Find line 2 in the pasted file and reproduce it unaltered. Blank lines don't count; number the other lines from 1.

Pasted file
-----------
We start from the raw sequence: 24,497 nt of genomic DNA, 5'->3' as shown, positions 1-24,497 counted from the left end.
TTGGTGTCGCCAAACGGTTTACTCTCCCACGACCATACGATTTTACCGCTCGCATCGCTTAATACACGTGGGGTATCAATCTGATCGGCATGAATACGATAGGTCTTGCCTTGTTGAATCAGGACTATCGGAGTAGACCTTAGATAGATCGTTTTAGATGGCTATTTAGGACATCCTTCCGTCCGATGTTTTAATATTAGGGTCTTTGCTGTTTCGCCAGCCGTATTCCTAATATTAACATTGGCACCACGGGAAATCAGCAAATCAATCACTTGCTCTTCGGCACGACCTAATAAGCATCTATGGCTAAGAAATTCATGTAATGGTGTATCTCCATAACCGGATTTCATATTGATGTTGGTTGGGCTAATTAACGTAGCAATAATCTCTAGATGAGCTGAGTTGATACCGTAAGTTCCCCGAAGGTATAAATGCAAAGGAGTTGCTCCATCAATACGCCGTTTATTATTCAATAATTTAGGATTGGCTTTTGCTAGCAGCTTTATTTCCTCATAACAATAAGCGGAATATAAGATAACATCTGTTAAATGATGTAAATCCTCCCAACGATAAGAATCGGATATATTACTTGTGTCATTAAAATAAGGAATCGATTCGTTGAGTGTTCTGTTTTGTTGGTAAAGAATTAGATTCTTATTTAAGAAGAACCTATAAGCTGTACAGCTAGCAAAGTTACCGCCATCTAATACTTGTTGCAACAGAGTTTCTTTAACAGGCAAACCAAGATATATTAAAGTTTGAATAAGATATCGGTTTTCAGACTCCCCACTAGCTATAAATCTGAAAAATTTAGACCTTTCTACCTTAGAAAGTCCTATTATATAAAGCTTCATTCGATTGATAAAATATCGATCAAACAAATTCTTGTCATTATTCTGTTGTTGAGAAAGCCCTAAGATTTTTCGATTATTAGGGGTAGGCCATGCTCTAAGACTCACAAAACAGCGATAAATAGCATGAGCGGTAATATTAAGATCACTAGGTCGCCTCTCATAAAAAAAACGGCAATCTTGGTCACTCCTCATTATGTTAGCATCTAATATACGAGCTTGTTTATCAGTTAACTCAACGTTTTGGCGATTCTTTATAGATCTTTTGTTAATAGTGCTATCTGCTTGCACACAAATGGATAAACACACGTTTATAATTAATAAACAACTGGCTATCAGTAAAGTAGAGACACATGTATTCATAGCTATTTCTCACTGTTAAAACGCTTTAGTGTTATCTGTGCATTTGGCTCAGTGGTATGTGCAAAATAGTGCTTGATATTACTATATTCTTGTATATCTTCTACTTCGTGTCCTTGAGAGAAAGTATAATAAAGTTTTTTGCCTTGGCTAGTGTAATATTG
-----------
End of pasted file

TTGGTGTCGCCAAACGGTTTACTCTCCCACGACCATACGATTTTACCGCTCGCATCGCTTAATACACGTGGGGTATCAATCTGATCGGCATGAATACGATAGGTCTTGCCTTGTTGAATCAGGACTATCGGAGTAGACCTTAGATAGATCGTTTTAGATGGCTATTTAGGACATCCTTCCGTCCGATGTTTTAATATTAGGGTCTTTGCTGTTTCGCCAGCCGTATTCCTAATATTAACATTGGCACCACGGGAAATCAGCAAATCAATCACTTGCTCTTCGGCACGACCTAATAAGCATCTATGGCTAAGAAATTCATGTAATGGTGTATCTCCATAACCGGATTTCATATTGATGTTGGTTGGGCTAATTAACGTAGCAATAATCTCTAGATGAGCTGAGTTGATACCGTAAGTTCCCCGAAGGTATAAATGCAAAGGAGTTGCTCCATCAATACGCCGTTTATTATTCAATAATTTAGGATTGGCTTTTGCTAGCAGCTTTATTTCCTCATAACAATAAGCGGAATATAAGATAACATCTGTTAAATGATGTAAATCCTCCCAACGATAAGAATCGGATATATTACTTGTGTCATTAAAATAAGGAATCGATTCGTTGAGTGTTCTGTTTTGTTGGTAAAGAATTAGATTCTTATTTAAGAAGAACCTATAAGCTGTACAGCTAGCAAAGTTACCGCCATCTAATACTTGTTGCAACAGAGTTTCTTTAACAGGCAAACCAAGATATATTAAAGTTTGAATAAGATATCGGTTTTCAGACTCCCCACTAGCTATAAATCTGAAAAATTTAGACCTTTCTACCTTAGAAAGTCCTATTATATAAAGCTTCATTCGATTGATAAAATATCGATCAAACAAATTCTTGTCATTATTCTGTTGTTGAGAAAGCCCTAAGATTTTTCGATTATTAGGGGTAGGCCATGCTCTAAGACTCACAAAACAGCGATAAATAGCATGAGCGGTAATATTAAGATCACTAGGTCGCCTCTCATAAAAAAAACGGCAATCTTGGTCACTCCTCATTATGTTAGCATCTAATATACGAGCTTGTTTATCAGTTAACTCAACGTTTTGGCGATTCTTTATAGATCTTTTGTTAATAGTGCTATCTGCTTGCACACAAATGGATAAACACACGTTTATAATTAATAAACAACTGGCTATCAGTAAAGTAGAGACACATGTATTCATAGCTATTTCTCACTGTTAAAACGCTTTAGTGTTATCTGTGCATTTGGCTCAGTGGTATGTGCAAAATAGTGCTTGATATTACTATATTCTTGTATATCTTCTACTTCGTGTCCTTGAGAGAAAGTATAATAAAGTTTTTTGCCTTGGCTAGTGTAATATTG